Customer>> Yeah, hi. I bought this here six months ago, and when I finally opened it up the other day, it had gone bad. I don’t have the receipt any more, hell, I don’t even remember if this is the store where I got it from. So, can I get my money back?

Me>> Yup.

And then, when the customer goes to one of the cashiers to return it, usually the cashier and I will have this conversation:

Cashier>> But Mark! We’re Extra Foods, and this is a Safeway store brand!

Me>> Yup. But were giving them their money back.

As the supervisor, I have to authorize the return, so I’m fully aware that it’s my ass on the line.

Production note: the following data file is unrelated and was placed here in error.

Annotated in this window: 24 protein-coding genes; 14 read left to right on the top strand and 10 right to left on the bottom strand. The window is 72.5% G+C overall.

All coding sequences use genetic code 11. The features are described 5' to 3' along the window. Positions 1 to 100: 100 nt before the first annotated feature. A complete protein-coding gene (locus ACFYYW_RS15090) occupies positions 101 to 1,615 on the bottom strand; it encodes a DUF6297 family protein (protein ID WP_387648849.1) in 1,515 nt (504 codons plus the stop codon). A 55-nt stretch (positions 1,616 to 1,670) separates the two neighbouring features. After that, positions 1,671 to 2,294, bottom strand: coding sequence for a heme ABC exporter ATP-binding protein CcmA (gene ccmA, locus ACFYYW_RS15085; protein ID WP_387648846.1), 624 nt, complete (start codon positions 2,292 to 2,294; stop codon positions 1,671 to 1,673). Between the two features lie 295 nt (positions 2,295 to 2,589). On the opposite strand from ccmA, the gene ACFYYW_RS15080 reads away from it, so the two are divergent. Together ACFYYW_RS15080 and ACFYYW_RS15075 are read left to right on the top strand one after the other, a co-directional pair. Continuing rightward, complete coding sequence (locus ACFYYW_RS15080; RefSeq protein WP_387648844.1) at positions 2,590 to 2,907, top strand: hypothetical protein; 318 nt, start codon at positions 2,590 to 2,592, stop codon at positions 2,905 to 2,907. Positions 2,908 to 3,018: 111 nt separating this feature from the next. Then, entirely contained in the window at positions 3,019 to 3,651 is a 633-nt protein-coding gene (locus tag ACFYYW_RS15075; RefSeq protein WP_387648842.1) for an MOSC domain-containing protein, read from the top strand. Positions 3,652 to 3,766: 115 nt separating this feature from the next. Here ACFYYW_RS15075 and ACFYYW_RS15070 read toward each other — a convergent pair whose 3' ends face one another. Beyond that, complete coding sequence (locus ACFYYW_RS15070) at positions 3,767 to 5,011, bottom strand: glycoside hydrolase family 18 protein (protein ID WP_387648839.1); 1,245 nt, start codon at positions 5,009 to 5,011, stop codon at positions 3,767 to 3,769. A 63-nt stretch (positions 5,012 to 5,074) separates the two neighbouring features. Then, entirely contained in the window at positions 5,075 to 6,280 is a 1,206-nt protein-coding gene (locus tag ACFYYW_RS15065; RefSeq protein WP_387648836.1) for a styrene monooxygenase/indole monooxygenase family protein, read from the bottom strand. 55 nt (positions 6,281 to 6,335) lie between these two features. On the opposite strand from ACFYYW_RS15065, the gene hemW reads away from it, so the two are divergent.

I don’t know why I should be so nice to the customers, when quite a few of them can be rather stupid. A few months ago, we got this new debit card system. Now people swipe their own cards. When people swipe their cards successfully, the debit machine display screen will say “Open,” followed in a few seconds by the customer’s purchase price. When it is swiped unsuccessfully, it’ll just say “Open,” and my printer on my cash register will start printing off the error message. This happens too frequently. Customer will swipe his/her card. It’ll say, “Open,” but it will have gone through unsuccessfully, and my printer will start printing. I reset everything and ask the customer to try again. Customer will swipe his/her card. This time, it goes through successfully, but it when the display says “Open,” the customer will go apeslag. They’ll start screaming, “IT DIDN’T WORK AGAIN! WHAT THE HELL IS WRONG WITH YOUR MACHINES? MY CARD WORKS EVERYWHERE ELSE BUT HERE!” Or, even better, they’ll start maniacally rubbing their cards back and forth through the card reader, as if trying to bring the debit machine to some kind of orgasm. Then, when they calm down, I just calmly point to the debit machine and say, “It went through.” The customer will just generally say, “Oh.”